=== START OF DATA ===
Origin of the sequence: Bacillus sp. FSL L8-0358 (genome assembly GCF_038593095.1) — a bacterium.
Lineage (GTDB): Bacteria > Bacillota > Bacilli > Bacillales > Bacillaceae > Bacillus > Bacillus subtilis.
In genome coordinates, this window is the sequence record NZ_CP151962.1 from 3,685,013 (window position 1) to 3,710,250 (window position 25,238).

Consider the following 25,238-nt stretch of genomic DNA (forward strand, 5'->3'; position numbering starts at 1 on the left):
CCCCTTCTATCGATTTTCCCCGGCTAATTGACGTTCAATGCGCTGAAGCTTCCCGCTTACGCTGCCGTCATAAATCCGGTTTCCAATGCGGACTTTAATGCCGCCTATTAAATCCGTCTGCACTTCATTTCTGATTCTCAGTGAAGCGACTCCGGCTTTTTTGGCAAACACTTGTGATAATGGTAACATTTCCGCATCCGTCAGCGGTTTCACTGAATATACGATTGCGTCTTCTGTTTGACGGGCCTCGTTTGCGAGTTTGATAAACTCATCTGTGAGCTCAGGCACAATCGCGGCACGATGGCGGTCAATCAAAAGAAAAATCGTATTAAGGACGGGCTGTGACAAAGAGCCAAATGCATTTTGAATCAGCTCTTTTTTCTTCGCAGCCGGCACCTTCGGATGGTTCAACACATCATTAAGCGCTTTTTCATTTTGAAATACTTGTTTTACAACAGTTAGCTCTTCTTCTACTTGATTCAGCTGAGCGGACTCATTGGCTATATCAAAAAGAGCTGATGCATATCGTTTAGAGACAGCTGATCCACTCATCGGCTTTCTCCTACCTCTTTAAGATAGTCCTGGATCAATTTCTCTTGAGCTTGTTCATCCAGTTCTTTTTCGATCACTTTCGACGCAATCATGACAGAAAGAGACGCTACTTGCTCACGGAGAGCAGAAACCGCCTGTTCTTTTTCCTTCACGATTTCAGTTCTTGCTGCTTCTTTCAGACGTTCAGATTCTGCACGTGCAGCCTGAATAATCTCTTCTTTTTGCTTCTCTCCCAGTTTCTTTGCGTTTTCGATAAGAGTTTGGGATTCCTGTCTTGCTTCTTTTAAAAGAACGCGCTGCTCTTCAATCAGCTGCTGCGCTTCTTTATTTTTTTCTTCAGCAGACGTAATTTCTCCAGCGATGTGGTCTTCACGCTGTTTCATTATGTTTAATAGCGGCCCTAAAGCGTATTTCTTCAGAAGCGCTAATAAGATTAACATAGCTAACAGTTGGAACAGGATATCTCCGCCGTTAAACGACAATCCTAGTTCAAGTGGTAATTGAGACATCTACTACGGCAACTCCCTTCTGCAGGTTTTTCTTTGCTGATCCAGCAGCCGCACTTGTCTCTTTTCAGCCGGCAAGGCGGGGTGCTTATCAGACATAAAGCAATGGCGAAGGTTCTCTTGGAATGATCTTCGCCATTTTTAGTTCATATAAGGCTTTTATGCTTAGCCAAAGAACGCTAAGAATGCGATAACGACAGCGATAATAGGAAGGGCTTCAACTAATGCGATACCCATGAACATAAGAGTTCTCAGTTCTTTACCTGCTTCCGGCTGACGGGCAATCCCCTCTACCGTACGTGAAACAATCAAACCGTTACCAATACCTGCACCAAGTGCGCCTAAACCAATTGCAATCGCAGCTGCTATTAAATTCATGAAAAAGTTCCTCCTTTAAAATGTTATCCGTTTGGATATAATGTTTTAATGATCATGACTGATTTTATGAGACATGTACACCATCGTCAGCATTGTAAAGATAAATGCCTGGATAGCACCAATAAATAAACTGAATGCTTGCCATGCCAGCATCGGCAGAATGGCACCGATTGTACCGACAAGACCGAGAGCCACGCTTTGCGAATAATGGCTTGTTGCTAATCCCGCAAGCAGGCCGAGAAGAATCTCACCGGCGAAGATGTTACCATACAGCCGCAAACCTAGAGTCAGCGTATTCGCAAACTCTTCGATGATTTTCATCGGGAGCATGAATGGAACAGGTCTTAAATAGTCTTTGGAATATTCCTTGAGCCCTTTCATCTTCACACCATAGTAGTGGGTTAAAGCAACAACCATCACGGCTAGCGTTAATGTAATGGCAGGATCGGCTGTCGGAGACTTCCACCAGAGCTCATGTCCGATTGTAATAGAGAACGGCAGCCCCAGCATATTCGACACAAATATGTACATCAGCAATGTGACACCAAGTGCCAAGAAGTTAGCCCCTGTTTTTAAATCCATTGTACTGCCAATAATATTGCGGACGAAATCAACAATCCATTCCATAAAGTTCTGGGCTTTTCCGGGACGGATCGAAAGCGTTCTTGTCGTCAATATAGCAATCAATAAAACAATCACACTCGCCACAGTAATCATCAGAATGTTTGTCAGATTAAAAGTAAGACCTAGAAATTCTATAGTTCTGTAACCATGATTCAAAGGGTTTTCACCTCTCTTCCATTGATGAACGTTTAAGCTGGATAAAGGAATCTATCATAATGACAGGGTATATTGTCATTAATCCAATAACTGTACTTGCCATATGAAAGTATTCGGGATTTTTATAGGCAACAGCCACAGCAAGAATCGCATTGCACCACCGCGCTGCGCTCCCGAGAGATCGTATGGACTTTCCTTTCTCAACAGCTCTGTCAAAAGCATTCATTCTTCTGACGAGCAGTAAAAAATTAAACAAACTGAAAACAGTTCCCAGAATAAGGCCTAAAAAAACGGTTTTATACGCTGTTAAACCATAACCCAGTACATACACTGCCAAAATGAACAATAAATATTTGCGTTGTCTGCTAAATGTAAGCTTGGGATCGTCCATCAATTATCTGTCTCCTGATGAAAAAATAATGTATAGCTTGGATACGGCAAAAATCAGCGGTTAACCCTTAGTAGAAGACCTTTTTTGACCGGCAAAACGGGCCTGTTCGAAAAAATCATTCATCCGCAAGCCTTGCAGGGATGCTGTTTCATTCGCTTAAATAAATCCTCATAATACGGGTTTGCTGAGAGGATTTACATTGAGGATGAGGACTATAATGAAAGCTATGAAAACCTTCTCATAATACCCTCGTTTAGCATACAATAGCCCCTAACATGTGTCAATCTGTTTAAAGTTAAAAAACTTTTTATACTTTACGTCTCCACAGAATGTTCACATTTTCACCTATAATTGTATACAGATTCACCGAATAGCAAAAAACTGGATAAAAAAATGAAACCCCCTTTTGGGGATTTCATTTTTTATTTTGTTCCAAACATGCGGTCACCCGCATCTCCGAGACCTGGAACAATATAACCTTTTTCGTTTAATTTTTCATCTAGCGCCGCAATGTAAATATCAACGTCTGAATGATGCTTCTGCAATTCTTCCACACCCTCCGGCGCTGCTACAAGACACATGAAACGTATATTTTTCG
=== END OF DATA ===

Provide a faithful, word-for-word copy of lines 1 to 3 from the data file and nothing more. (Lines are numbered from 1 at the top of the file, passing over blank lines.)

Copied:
Origin of the sequence: Bacillus sp. FSL L8-0358 (genome assembly GCF_038593095.1) — a bacterium.
Lineage (GTDB): Bacteria > Bacillota > Bacilli > Bacillales > Bacillaceae > Bacillus > Bacillus subtilis.
In genome coordinates, this window is the sequence record NZ_CP151962.1 from 3,685,013 (window position 1) to 3,710,250 (window position 25,238).